Our guide on how to visit Copán covers everything you need to explore the enigmatic Maya ruins and charming Honduran town
At first sight, the Maya ruins of Copán in Honduras aren’t quite as grand as Tikal in Guatemala or Chichén Itzá in Mexico – but they are impressive in their own right. Copán is among the most significant Maya sites in Central America and has been called the ‘Paris of the Mayan World’ due to the sophistication of the artefacts found here.
The UNESCO-listed ruins boast an extraordinary number of ornamental carvings, stelae (upright stone slabs) and altars, several temples and an enormous hieroglyphic stairway. There is also a superb on-site museum and an entertaining – if rather noisy – resident population of scarlet macaws.
Just a stone’s throw away is the delightful town of Copán Ruinas – often called Copán – with its steep cobblestone streets lined with white, terracotta-topped adobe buildings.
Located just 10km inside the Guatemalan border, Copán can be easily visited on an overnight trip from Guatemala. The ruins are the most visited tourist attraction in Honduras, but don’t be surprised if you have the site practically to yourself. Tourist arrivals plummeted during the pandemic and are yet to rebound.
We visited Copán during our month-long trip through Central America, hopping across the border for the night to see the mystical ruins spread across tranquil grounds of grassy terraces and verdant jungle. To help you with your own trip, we’ve put together the following guide on how to visit Copán.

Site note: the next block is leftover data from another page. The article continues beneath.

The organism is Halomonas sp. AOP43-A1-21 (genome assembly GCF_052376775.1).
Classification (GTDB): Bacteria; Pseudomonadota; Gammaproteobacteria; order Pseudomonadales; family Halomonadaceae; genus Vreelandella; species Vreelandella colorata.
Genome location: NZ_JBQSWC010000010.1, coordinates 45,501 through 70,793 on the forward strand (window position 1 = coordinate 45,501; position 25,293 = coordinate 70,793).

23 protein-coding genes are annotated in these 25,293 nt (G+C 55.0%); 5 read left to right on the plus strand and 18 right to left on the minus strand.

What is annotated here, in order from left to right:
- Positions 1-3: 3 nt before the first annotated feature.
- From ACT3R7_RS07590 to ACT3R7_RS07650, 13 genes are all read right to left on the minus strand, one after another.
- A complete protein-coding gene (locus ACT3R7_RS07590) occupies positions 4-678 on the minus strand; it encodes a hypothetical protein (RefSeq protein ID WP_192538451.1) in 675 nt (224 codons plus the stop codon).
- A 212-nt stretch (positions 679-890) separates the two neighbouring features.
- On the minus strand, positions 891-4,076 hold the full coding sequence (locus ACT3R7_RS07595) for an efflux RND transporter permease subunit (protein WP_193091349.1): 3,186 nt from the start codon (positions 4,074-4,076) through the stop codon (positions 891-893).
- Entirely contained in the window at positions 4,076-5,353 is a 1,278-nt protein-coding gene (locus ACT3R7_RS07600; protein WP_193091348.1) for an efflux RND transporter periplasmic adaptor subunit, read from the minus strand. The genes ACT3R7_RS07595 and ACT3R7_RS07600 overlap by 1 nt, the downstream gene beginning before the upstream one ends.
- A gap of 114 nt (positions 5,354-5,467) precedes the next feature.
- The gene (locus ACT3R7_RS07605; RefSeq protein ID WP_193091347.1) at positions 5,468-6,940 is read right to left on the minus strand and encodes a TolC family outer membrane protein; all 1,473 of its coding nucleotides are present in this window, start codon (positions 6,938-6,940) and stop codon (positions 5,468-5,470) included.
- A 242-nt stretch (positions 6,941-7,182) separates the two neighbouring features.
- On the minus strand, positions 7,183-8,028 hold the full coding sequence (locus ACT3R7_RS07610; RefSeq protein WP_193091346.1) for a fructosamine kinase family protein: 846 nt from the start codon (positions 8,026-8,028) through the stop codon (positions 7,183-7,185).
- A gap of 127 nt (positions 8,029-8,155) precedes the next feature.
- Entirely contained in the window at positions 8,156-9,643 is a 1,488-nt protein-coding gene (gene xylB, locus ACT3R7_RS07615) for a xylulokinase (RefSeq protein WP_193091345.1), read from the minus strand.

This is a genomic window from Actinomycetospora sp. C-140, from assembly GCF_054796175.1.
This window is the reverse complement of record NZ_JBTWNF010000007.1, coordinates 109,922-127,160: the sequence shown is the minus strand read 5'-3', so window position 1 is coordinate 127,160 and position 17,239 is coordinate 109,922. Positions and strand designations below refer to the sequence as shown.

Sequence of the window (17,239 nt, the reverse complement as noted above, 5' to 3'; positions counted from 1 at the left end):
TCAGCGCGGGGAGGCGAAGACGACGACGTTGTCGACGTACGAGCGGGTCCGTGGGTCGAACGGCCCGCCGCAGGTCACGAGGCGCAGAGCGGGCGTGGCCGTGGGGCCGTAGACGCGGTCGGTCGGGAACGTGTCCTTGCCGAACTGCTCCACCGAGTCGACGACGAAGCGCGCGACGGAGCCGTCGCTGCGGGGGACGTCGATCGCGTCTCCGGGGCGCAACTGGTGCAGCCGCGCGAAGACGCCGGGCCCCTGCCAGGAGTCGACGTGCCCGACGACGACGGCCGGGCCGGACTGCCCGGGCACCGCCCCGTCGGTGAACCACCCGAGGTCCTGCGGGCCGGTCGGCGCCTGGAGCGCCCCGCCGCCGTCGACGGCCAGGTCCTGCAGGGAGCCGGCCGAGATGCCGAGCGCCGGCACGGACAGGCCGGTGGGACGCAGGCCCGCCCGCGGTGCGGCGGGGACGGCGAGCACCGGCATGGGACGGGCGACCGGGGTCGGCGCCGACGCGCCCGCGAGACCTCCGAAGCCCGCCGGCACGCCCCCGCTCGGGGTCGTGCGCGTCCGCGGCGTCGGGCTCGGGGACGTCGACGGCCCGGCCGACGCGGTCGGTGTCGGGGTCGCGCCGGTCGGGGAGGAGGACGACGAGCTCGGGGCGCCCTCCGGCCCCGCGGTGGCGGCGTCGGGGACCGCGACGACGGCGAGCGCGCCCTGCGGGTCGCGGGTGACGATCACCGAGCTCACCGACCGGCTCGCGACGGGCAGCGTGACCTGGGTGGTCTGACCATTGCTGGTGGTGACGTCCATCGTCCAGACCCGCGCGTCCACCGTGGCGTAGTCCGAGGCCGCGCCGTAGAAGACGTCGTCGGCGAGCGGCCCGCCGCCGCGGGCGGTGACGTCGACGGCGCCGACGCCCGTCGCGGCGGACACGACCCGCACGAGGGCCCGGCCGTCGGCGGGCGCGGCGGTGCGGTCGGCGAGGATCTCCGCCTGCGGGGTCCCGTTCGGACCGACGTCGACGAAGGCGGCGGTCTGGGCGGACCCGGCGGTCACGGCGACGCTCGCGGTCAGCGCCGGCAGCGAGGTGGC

Atlas & Boots
Copán is famous for its stelae
What is Copán?
The Río Copán valley, where the Maya city of Copán is located, is thought to have been settled around 1500 BCE. Archaeologists believe settlers began moving into the area to take advantage of the region’s rich soil and agricultural potential.
Construction of the city of Copán is not thought to have begun until around 100 AD with its population peaking as high as 28,000 by around 760 AD. The Dynastic era, also known as the Classic period, was considered Copán’s golden age, lasting for around 400 years, from 427 to 822. It was during this time that its main temples and plazas were constructed along with numerous stelae – the stone monoliths representing kings.
Soon after its peak,…
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